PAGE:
Sunday, December 10, 2006


Recent travels having reminded me once again of the obscene good luck I have, compared with the tragic bad luck of billions of other people on this planet, here is an


I'm mulling over, but not very consciously, the problem of cuisine, agriculture, and poverty. It's a complex subject. You're right that most advances in cuisine -- I mean substantial and significant advances, not foolishness and frippery -- have been inspired by poverty. Contemporary "advances," in my opinion, aren't worth a moment's thought, let alone the energy of commentary or polemic.

Let's see if I can lay out some areas of concern:

1) too many people who have too little to eat. It's apparently a documented fact, though I don't know how you go about documenting this sort of fact, that the problem is not inability to produce. In most areas of the world the population is able to sustain itself locally. Still, this looks to me ultimately like a question of population outstripping production. The reasons:

1A) overpopulation. Don't need to discuss this further.
1B) concentration of population in areas that can't produce food (i.e. cities, poor climates, etc.) Local micro-agriculture is worth pursuing here, and a whole area of investigation is the lack of desire, or inability, of urban people to produce any of their own provender. (I do believe many huge problems, even global problems, should be addressed first at a local and even individual level).
1C) desire for food not natively available. Here we branch into two subconcerns, at least: Distribution, and Enticement. Both need addressing.

2) concentration of food production. It has been taken from individual farmers (and even individual consumers) and given to large corporations, which have their fingers also in Distribution and Enticement, and even Manufacturing and Banking. One result has been the regulation of demand and supply, which "should be" natural and organic processes growing out of intuitive transactions between individuals (or families, or tribes) and Nature, but are instead manipulated on a scale divorced from individual human attention. WTO-scaled economic forces and processes trump smaller ones.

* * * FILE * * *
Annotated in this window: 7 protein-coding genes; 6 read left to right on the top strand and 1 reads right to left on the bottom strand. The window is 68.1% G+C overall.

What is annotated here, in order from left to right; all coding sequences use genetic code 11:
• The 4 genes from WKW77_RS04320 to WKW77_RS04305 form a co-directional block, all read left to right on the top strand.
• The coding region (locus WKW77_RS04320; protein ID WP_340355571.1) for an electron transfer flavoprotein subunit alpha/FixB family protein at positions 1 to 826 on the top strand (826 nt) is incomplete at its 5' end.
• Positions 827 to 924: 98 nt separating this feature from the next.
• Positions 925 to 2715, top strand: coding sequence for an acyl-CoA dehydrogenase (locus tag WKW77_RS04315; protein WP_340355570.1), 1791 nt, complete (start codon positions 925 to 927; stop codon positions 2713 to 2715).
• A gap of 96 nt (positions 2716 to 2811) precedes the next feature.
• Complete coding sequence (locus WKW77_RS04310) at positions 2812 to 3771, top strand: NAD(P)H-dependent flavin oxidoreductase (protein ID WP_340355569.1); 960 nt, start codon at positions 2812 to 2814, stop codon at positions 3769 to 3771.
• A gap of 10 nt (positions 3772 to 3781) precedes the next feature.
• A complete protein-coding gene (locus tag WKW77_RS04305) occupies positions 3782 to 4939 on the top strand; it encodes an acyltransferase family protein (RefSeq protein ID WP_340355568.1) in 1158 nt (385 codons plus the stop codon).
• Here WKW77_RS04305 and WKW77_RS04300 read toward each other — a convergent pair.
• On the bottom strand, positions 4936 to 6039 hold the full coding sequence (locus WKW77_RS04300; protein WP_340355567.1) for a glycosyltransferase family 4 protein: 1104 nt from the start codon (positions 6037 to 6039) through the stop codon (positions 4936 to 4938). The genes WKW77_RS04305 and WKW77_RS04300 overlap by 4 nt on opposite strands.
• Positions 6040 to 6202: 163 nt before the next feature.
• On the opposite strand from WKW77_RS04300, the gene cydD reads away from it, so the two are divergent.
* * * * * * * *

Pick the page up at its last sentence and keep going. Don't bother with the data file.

3) imbalance of Desire and The Possible. There can be only so many truffles, so many tuna, so much Burgundy. Here there are two directions of solution:
3A) increse the Possible. Plant or discover, when possible, new truffle-fields; farm tuna; develop vineyards in hitherto marginal areas.
3B) decrease Desire. Encourage the use of truffles only on special occasions, the eating of tuna only as a main course (not in fast-food sandwiches), and so on.

4) perception of scales of importance. Charity, for example -- the extension of one's own excess toward those who are poor -- is both ultimately and immediately more honorable than Wealth. Allowance can and should be made for the ability of the ambitious and even the proud to stand "above" their neighbors, but limits should be set on just how *far* above; and the excess should go first to charity, then to the common good. Allied to this point is

5) perception of value. Self-sustainability is of greater value, both personally and societally, than is robbery, which is what accumulations of wealth at the expense of others amounts to.

Alas, John, the only way society has ever found of inculcating and even enforcing these perceptions has been through organized religion. We need a new religion of human decency and practical enabling. Care to contribute?


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